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Management of developmental speech and language disorders: Part 1

Overview of attention for article published in Archives of Disease in Childhood, July 2015
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About this Attention Score

  • In the top 25% of all research outputs scored by Altmetric
  • High Attention Score compared to outputs of the same age (89th percentile)
  • Good Attention Score compared to outputs of the same age and source (78th percentile)

Mentioned by

news
1 news outlet
twitter
4 tweeters
facebook
2 Facebook pages

Citations

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5 Dimensions

Readers on

mendeley
63 Mendeley
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Title
Management of developmental speech and language disorders: Part 1
Published in
Archives of Disease in Childhood, July 2015
DOI 10.1136/archdischild-2014-307394
Pubmed ID
Authors

Anne O'Hare, Lynne Bremner

Abstract

The identification of developmental problems in a child's acquisition of speech, language and/or communication is a core activity in child surveillance. These are common difficulties with up to 15% of toddlers being 'late talkers' and 7% of children entering school with persisting impairments of their language development. These delays can confer disadvantages in the long term, adversely affecting language, cognition, academic attainment, behaviour and mental health. All children presenting with significant speech and language delay should be investigated with a comprehensive hearing assessment and be considered for speech and language therapy assessment. Socioeconomic adversity correlates with delayed language development. Clinical assessment should confirm that the presentation is definitely not acquired (see part 2) and will also guide whether the difficulty is primary, in which there are often familial patterns, or secondary, from a very wide range of aetiologies. Symptoms may be salient, such as the regression of communication in <3-year-olds which 'flags up' autism spectrum disorder. Further investigation will be informed from this clinical assessment, for example, genetic investigation for sex aneuploidies in enduring primary difficulties. Management of the speech and language difficulty itself is the realm of the speech and language therapist, who has an ever-increasing evidence-based choice of interventions. This should take place within a multidisciplinary team, particularly for children with more severe conditions who may benefit from individualised parental and educational supports.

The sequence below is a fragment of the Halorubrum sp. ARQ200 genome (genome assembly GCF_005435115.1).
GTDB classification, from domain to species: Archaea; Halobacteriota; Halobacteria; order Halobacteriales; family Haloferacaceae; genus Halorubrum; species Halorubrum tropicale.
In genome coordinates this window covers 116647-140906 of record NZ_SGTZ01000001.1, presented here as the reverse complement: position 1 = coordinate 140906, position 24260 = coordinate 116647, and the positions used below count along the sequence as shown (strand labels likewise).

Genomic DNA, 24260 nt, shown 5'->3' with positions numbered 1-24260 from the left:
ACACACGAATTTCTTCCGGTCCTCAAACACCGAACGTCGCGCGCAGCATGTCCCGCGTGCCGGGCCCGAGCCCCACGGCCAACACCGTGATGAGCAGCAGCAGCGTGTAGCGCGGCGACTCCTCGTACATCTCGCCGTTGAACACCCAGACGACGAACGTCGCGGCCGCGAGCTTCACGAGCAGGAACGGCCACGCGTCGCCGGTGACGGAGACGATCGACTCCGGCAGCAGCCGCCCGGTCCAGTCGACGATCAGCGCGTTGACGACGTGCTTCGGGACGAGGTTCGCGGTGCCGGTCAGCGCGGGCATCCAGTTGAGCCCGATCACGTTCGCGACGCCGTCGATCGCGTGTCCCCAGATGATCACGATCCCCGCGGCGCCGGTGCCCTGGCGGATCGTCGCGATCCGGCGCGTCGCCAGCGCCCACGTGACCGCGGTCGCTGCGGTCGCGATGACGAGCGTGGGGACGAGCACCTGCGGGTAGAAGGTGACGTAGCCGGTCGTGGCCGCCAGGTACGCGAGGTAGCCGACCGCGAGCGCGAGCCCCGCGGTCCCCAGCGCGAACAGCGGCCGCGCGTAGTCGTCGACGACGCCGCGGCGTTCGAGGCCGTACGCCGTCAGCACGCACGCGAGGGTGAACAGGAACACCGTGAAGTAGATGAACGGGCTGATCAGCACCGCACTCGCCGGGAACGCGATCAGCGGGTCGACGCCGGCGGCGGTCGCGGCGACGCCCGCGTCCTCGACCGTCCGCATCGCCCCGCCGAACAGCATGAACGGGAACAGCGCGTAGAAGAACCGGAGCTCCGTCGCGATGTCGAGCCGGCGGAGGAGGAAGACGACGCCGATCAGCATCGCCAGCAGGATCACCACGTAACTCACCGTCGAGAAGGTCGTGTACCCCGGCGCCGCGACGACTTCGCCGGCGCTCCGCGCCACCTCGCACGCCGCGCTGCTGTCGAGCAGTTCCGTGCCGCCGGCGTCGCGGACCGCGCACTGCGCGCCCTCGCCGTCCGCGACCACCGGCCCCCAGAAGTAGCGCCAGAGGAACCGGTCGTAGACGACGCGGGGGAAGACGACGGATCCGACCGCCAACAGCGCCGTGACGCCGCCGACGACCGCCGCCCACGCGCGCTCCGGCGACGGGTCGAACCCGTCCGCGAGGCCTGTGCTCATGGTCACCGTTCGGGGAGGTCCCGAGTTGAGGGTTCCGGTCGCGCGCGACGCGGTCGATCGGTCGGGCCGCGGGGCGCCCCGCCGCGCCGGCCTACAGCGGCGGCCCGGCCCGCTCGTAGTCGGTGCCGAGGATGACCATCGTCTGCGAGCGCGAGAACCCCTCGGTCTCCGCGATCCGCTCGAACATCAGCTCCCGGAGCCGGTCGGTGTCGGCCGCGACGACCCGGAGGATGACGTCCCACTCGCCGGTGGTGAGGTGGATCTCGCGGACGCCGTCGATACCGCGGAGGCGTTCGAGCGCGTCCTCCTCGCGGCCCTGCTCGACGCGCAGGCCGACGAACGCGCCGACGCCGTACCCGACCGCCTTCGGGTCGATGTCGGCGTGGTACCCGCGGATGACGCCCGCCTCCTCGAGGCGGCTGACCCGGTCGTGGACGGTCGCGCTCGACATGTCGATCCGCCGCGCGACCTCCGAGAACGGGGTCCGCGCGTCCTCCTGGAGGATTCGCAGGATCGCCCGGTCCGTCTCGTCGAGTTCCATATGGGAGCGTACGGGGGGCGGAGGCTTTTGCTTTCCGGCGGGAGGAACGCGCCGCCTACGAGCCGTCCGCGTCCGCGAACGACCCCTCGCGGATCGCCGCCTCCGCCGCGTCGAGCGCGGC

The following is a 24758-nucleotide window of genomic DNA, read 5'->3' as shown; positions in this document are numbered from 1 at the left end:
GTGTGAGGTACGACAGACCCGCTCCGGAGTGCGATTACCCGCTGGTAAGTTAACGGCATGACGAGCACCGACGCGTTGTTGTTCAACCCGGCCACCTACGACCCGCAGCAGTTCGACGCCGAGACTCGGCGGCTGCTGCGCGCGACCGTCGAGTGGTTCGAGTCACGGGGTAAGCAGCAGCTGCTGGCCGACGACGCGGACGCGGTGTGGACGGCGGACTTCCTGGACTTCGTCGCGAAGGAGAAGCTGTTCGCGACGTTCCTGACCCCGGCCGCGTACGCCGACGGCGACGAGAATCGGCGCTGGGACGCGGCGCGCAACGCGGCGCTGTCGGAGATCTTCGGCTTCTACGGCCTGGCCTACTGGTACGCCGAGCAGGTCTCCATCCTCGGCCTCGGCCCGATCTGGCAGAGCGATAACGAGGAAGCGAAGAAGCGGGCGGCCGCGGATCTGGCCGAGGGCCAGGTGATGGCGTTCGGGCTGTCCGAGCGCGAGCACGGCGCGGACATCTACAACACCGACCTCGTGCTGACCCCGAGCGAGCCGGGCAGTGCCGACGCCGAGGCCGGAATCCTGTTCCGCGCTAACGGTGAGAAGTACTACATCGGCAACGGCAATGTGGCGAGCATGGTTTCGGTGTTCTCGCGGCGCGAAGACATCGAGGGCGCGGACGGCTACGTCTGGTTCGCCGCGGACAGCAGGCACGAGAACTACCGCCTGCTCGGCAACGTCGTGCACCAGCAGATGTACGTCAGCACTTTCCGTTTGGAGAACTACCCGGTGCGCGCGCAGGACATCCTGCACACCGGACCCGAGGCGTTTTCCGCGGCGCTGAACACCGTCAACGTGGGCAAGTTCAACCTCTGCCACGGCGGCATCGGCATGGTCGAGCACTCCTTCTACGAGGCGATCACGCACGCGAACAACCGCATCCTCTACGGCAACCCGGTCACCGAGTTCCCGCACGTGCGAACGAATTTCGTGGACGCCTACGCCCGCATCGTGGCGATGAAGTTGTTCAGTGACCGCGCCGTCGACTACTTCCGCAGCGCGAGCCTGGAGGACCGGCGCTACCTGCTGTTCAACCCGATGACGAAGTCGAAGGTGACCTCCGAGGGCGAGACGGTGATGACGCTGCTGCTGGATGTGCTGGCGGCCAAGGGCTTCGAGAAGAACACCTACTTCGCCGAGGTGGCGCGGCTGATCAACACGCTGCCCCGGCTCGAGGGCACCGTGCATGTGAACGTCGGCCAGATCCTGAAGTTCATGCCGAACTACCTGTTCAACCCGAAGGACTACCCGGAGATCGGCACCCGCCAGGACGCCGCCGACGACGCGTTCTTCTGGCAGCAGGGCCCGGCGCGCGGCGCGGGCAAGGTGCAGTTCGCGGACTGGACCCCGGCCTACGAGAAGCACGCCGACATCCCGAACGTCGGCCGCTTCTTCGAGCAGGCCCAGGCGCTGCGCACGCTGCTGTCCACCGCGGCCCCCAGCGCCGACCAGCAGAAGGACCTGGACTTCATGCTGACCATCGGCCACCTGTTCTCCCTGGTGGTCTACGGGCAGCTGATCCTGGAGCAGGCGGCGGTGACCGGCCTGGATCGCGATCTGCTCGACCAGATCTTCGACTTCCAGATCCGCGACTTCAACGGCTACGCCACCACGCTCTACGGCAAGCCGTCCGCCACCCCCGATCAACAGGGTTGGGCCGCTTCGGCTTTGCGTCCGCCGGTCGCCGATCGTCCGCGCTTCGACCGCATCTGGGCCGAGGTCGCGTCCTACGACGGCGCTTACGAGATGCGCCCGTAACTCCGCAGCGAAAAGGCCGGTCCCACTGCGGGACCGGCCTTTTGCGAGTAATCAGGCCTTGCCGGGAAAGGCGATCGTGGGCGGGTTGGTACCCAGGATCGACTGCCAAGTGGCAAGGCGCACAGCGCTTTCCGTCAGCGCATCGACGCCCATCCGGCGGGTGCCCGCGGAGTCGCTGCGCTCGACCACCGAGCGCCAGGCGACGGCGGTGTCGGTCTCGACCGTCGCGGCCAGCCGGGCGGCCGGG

Twitter Demographics

The data shown below were collected from the profiles of 4 tweeters who shared this research output. Click here to find out more about how the information was compiled.

Mendeley readers

The data shown below were compiled from readership statistics for 63 Mendeley readers of this research output. Click here to see the associated Mendeley record.

Geographical breakdown

Country Count As %
Canada 1 2%
Unknown 62 98%

Demographic breakdown

Readers by professional status Count As %
Student > Master 16 25%
Other 8 13%
Student > Bachelor 8 13%
Student > Doctoral Student 7 11%
Student > Postgraduate 5 8%
Other 19 30%
Readers by discipline Count As %
Medicine and Dentistry 23 37%
Psychology 11 17%
Nursing and Health Professions 7 11%
Linguistics 5 8%
Neuroscience 4 6%
Other 13 21%

Attention Score in Context

This research output has an Altmetric Attention Score of 15. This is our high-level measure of the quality and quantity of online attention that it has received. This Attention Score, as well as the ranking and number of research outputs shown below, was calculated when the research output was last mentioned on 29 October 2018.
All research outputs
#912,046
of 12,364,757 outputs
Outputs from Archives of Disease in Childhood
#489
of 5,133 outputs
Outputs of similar age
#24,032
of 237,428 outputs
Outputs of similar age from Archives of Disease in Childhood
#19
of 99 outputs
Altmetric has tracked 12,364,757 research outputs across all sources so far. Compared to these this one has done particularly well and is in the 92nd percentile: it's in the top 10% of all research outputs ever tracked by Altmetric.
So far Altmetric has tracked 5,133 research outputs from this source. They typically receive more attention than average, with a mean Attention Score of 7.8. This one has done particularly well, scoring higher than 90% of its peers.
Older research outputs will score higher simply because they've had more time to accumulate mentions. To account for age we can compare this Altmetric Attention Score to the 237,428 tracked outputs that were published within six weeks on either side of this one in any source. This one has done well, scoring higher than 89% of its contemporaries.
We're also able to compare this research output to 99 others from the same source and published within six weeks on either side of this one. This one has done well, scoring higher than 78% of its contemporaries.